Agents of Change: Community Leaders and their Special Needs Children

Agents of Change: Community Leaders and their Special Needs Children

Guitti Perman gives a speech using her special voice output device.

by R. C. Berman - Toronto, Canada

February 26, 2007

They are teachers, principals, administrators and community leaders. They are also mothers, often with large families. Sometimes, they are mothers of special needs children. How does a Chabad Shlucha [f. representative] reconcile the altogether consuming demands that come with being a mother of a special needs child, and those of being a community leader?

All through her pregnancy with twin girls, Chaya Perman successfully juggled her roles as director of Chabad of Caracas, Venuezela’s preschool, editor of the community magazine, Torah class teacher and mother of six. Discovering that one twin Guitti was born with spastic quadriplegic cerebral palsy forced Perman to make a series of difficult choices. Devotion to the community she and her husband built over twenty years had to be weighed against the reality that Venuezela, a third-world country, offered few resources for children with special needs.

Across the world, at Oxford University, Chabad representative Fraidy Brackman knew something was wrong with her second-born Mendel. Her community, populated by young single students and academics with one or two children, if any, lacked anyone to act as a sounding board or resource for ideas. After Mendel’s pervasive developmental delays – he cannot walk or talk – were diagnosed, the Brackmans struggled to fit in his care while building a vibrant Jewish presence on campus.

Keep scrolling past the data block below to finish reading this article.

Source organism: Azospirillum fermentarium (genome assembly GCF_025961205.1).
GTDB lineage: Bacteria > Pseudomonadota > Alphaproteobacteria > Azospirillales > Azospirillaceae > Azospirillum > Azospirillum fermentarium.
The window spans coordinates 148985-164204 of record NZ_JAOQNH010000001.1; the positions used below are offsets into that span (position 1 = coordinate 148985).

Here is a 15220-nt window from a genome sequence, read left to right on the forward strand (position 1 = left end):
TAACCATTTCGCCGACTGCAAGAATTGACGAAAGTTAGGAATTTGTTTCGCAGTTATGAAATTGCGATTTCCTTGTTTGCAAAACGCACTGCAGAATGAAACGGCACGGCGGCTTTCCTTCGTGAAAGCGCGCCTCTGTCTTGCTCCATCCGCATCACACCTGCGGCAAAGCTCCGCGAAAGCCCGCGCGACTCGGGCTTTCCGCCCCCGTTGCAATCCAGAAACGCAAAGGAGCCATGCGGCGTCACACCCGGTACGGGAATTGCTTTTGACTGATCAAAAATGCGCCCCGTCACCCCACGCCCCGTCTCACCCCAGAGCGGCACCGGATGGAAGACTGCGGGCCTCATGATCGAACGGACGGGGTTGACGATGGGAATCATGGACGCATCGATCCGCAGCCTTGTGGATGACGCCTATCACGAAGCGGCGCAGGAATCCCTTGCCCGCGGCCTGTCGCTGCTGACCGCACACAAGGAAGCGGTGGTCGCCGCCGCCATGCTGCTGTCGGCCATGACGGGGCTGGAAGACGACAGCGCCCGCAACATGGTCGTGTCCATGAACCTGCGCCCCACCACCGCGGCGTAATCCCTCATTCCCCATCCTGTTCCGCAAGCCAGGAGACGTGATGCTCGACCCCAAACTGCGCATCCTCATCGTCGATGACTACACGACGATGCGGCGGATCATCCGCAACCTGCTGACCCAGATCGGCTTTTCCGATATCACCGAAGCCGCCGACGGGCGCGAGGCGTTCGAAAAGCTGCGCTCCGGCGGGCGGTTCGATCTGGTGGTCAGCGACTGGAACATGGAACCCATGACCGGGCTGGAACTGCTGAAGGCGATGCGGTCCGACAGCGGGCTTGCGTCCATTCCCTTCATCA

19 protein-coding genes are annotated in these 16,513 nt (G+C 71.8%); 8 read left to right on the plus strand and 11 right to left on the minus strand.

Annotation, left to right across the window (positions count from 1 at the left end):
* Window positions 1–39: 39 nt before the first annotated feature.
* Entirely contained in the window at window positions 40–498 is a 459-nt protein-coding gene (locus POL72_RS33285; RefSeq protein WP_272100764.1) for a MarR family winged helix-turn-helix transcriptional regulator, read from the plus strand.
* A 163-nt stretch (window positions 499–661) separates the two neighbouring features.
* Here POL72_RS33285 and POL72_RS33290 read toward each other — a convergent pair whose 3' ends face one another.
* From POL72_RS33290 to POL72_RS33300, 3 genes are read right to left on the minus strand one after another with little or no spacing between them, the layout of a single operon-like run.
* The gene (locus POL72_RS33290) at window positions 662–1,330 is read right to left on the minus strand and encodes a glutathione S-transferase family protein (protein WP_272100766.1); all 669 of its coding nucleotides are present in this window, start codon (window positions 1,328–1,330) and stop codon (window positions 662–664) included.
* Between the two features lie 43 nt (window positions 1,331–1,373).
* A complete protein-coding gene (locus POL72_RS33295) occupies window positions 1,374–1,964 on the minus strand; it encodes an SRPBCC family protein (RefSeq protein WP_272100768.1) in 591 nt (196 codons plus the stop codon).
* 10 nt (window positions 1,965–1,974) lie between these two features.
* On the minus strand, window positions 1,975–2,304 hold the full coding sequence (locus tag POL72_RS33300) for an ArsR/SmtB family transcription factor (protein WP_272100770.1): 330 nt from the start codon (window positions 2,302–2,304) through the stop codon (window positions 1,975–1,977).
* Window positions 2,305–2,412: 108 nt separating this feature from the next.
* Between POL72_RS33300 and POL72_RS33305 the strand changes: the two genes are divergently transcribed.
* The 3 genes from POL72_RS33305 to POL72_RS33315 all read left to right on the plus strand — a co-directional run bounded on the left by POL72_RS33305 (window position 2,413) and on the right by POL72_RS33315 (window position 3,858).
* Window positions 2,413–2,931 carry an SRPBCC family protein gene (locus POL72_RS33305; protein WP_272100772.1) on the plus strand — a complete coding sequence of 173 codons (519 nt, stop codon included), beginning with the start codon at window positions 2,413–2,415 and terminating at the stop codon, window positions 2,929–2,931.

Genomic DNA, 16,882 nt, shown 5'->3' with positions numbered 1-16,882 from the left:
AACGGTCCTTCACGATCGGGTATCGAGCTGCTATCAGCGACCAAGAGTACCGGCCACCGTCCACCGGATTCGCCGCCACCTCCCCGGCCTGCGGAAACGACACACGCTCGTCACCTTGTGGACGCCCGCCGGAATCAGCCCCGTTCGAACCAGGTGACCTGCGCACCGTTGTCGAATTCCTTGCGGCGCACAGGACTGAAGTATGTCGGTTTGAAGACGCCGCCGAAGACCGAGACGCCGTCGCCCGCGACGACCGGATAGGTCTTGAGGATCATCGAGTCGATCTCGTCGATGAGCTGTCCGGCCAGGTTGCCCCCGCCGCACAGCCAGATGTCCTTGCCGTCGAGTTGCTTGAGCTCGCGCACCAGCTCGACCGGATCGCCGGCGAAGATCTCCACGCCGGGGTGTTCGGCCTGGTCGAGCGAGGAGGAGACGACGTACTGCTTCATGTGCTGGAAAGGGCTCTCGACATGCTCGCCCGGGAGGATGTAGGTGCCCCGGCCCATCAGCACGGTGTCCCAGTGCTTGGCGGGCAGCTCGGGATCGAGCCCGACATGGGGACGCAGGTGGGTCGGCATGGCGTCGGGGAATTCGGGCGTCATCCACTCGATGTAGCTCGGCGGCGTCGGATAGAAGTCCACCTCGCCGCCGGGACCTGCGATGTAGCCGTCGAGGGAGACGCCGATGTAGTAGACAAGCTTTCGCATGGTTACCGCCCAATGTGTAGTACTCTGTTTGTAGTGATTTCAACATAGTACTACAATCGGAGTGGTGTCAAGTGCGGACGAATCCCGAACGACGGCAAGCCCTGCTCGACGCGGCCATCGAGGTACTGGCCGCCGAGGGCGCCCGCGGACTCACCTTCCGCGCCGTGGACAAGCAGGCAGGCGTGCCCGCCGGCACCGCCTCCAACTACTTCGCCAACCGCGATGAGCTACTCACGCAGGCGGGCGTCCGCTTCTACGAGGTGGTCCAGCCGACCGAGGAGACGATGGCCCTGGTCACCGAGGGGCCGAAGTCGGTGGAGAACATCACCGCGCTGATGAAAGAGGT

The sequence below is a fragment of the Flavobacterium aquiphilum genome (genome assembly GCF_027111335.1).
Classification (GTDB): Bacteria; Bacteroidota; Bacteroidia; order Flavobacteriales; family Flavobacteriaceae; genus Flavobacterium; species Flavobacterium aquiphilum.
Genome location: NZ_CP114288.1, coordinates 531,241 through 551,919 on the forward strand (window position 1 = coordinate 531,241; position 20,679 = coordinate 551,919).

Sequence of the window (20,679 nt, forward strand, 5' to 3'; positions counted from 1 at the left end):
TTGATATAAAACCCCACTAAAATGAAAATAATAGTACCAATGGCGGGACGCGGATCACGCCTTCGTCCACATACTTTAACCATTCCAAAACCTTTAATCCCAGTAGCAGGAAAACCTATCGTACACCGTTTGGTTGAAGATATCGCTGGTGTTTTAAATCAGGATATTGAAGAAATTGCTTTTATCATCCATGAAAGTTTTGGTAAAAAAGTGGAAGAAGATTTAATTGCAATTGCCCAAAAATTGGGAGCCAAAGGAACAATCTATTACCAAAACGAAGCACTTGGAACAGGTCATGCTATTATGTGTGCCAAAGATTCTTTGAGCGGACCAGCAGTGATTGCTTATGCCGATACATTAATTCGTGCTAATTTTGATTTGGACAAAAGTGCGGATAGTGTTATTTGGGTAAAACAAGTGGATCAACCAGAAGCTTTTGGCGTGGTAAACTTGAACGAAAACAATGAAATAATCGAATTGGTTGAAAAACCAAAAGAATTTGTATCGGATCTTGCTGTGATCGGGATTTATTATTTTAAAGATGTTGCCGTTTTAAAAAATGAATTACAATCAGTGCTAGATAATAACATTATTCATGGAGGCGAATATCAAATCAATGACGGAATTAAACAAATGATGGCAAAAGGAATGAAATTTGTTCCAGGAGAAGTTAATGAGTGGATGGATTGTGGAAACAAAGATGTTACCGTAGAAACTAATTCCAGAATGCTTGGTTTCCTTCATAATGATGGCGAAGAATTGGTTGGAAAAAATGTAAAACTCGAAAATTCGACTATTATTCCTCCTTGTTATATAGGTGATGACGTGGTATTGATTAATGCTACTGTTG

When Chanie Deitsch of Chabad of Fairfax, VA, brought her 2-month-old daughter, Cyrel, to the emergency room, she thought she’d be bringing her home that evening. The infant had a heart attack and, now, seven years later, cannot walk, talk or respond meaningfully to her environment. “People asked how G-d could do this to me, and I couldn’t give them pat answers,” said Dietsch.

Experts estimate developmental, mental or physical disabilities affect seven to ten percent of all children. Chabad’s legions of Jewish women leaders generally have large families, stacking the odds that their families will welcome and struggle with the challenge of raising a differently abled child. Doing so while serving their communities presents a set of challenges not well addressed by general parent support groups.

Over the last five years, Chabad representatives who are mothers of children with special needs have shared their stories, suggestions and strategies at workshops at the annual convention of Chabad women leaders. Next month, Chabad’s Shluchim Office, a resource for Chabad’s international network, will launch a password-protected network just for them.